While natural gas is setting consumption records nationwide, Berkeley, California, is banning its use in new residential buildings. Beginning January 1, 2020, the city will not allow developers to build homes, townhouses, or small apartment buildings with natural gas hook-ups for cooking, heating, or hot water. Berkeley intends to expand the ban to bigger apartment buildings and commercial structures as it implements its goal of “fossil-free new buildings.” For those wishing to have a gourmet gas stove in their kitchen, Berkeley will not allow it in a new house.

Berkeley’s ordinance applies to buildings that have been reviewed by the California Energy Commission and determined to meet state requirements and regulations if they are electric only. Electric-only buildings are equipped with heat pumps and induction cooking. The city’s regulations will automatically update as the state commission approves more building models without having to return to the City Council for a vote. The ordinance does not apply to existing buildings.

In 2009, Berkeley adopted a Climate Action Plan to reduce greenhouse gas emissions by 33 percent by 2020 and by 80 percent by 2050. As part of the plan, the city is to use 100 percent renewable electricity by 2035.

Berkley is Expanding

Berkeley’s population has increased by 18 percent since 2000. With increasing numbers of people, more housing was built. From 2014 to 2017, the Planning Department approved building permits for 525 residential units and occupancy permits for 925 units. More housing is expected—with the construction of 1,400 units due to the Adeline Corridor Plan alone.

The City Council found that the consumption of natural gas within city buildings accounted for 27 percent of Berkeley’s greenhouse gas emissions in 2016, which is equivalent to the consumption of 20 million gallons of gasoline a year.

The ordinance allocates $273,341 per year for a two-year staff position that will have the responsibility for implementing the ban, among other duties.


Berkeley claims that all-electric heating technologies are cost-competitive with their natural gas counterparts. Nationally, that is not the case. While electric heaters are generally less expensive than natural gas furnaces, natural gas is a less expensive fuel than electricity. In California, residential natural gas prices have increased 16 percent over the last five years while falling 8 percent on average nationwide. At the same time, California’s electricity prices have increased 20 percent due partly to increased reliance on solar and wind power and they are expected to increase more as the state reduces its consumption of fossil fuels.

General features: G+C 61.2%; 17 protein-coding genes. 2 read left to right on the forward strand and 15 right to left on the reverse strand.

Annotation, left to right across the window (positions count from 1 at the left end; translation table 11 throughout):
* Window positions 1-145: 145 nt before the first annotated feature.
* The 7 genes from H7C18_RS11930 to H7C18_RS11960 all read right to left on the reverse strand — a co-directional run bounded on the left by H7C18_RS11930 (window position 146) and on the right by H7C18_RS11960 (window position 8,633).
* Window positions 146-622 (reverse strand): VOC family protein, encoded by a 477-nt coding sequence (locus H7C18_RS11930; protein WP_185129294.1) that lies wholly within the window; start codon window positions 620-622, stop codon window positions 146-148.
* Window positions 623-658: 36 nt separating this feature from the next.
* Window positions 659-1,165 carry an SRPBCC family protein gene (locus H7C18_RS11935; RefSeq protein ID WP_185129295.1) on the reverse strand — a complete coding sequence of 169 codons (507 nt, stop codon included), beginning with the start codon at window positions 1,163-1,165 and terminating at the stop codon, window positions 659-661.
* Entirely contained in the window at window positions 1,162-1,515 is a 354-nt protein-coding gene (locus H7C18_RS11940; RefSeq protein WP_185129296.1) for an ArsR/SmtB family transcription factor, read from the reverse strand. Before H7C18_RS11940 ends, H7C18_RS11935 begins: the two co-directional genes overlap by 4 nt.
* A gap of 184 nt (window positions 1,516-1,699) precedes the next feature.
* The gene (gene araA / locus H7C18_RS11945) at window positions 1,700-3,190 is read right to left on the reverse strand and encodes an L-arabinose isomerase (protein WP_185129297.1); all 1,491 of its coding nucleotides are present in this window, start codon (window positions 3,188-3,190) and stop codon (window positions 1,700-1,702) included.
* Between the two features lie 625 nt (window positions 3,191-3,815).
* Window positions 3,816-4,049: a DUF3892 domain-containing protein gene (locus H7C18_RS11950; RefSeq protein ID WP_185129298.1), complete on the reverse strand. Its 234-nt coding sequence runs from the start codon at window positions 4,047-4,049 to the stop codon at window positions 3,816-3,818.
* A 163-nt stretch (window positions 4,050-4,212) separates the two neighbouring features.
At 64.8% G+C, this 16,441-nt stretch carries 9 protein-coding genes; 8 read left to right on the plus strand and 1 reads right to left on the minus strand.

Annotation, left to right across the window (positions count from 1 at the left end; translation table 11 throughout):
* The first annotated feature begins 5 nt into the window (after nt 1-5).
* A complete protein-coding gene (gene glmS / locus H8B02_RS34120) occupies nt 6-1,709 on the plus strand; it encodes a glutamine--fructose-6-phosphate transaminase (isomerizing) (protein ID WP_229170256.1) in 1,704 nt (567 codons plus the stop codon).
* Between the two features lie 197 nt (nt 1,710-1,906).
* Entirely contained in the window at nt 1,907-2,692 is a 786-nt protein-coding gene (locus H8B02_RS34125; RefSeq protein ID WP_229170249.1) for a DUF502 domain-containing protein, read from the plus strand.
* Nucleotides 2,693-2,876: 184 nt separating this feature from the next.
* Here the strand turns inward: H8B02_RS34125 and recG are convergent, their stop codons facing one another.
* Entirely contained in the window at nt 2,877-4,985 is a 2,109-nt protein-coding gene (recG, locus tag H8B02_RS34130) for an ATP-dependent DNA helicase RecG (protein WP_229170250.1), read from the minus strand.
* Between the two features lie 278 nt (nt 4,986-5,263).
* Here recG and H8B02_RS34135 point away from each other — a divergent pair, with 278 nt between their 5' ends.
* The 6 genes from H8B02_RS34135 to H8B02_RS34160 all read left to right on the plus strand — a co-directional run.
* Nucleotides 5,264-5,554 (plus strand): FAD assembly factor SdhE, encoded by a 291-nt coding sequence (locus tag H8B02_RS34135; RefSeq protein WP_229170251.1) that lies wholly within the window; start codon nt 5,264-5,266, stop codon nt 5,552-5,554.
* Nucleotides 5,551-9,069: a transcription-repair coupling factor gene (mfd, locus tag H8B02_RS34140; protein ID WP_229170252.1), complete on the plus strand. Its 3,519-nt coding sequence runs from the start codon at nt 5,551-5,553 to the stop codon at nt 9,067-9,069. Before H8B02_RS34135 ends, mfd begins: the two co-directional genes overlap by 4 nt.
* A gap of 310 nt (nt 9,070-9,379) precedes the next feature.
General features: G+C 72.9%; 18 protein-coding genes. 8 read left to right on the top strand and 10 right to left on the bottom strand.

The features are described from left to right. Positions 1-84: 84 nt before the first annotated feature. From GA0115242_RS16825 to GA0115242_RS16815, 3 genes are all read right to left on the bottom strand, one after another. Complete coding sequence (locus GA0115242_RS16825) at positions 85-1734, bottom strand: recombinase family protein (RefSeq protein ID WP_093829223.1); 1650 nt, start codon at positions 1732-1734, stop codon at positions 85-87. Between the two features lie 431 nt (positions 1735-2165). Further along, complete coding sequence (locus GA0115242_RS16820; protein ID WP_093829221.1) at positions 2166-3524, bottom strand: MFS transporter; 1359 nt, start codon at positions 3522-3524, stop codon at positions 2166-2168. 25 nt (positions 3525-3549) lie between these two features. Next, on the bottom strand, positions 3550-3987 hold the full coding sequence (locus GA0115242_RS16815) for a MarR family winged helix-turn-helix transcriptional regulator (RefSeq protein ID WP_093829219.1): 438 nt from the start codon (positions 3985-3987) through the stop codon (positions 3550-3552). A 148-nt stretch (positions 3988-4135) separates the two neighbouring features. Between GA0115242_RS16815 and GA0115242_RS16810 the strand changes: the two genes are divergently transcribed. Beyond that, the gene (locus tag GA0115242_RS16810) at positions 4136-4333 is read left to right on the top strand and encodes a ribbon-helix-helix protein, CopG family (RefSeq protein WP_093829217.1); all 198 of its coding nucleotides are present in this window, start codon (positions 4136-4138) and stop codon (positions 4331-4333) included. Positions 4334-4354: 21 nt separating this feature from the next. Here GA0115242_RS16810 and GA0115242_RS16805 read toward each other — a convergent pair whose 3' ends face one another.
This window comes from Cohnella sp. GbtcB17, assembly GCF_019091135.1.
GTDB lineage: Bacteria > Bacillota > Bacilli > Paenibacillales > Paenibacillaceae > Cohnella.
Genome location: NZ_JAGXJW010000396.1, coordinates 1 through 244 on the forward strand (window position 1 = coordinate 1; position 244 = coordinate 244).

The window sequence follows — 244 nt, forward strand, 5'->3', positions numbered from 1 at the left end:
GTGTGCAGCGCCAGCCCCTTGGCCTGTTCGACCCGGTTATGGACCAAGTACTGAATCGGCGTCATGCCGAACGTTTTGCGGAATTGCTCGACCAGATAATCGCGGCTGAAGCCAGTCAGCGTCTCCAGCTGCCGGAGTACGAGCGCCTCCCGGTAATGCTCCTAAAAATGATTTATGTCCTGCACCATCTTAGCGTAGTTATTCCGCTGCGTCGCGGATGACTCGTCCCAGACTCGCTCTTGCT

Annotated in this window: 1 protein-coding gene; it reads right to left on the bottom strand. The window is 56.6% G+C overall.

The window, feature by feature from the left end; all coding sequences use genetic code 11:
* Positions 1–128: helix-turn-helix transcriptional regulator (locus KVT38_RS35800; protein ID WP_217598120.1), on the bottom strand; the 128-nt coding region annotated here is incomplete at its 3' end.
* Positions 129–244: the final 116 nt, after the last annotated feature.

Likewise, water heating is generally much cheaper with natural gas than with electricity, although gas units face initially higher costs.

Natural Gas Use in the U.S.

Natural gas is a versatile fuel used in all sectors of the economy. It is efficient because it does not suffer the line loss affiliated with electricity, acting more like a distributed energy source than electricity. With the use of hydraulic fracturing and horizontal drilling, natural gas prices have plummeted and its consumption has grown. It now supplies 31 percent of our energy and 35 percent of our electricity, surpassing coal as the leader in supplying the generation sector in 2016.

The U.S. power sector set a record for natural gas consumption in July, according to the Energy Information Administration (EIA). The electricity industry consumed 44.5 billion cubic feet of gas on July 19, slightly more than the old daily record of 43.1 billion cubic feet set on July 16, 2018. Higher electricity demand for air conditioning during a heat wave from July 15 through July 22 drove the increased power generation, especially from natural gas-fired generators. Low natural gas prices encouraged companies to buy and dispatch more gas-fired power at the expense of other forms of generation. Natural gas prices throughout June and July averaged $2.31 per thousand cubic feet at the Henry Hub, which is the U.S. benchmark. They dipped even lower at some delivery points in the Midwest and Northeast.

Electric companies are projected to increase their natural gas use by 5 percent this year compared with 2018, according to EIA’s Short-Term Energy Outlook.


Despite residential homeowners liking the use of natural gas in their homes for heating, cooking, and hot water, the Berkeley City Council has banned its use in new residential buildings, mandating electricity instead. Its approach is for fossil-free buildings as the city expects its electricity to be 100 percent renewable by 2035. While natural gas prices have declined nationwide, they have increased in California due to the state’s climate regulations, making electric heating competitive with natural gas heating, according to the Berkeley City Council. Gourmet cooks will find their lives changed under Berkeley’s new all-electric mandate. We await their verdict.

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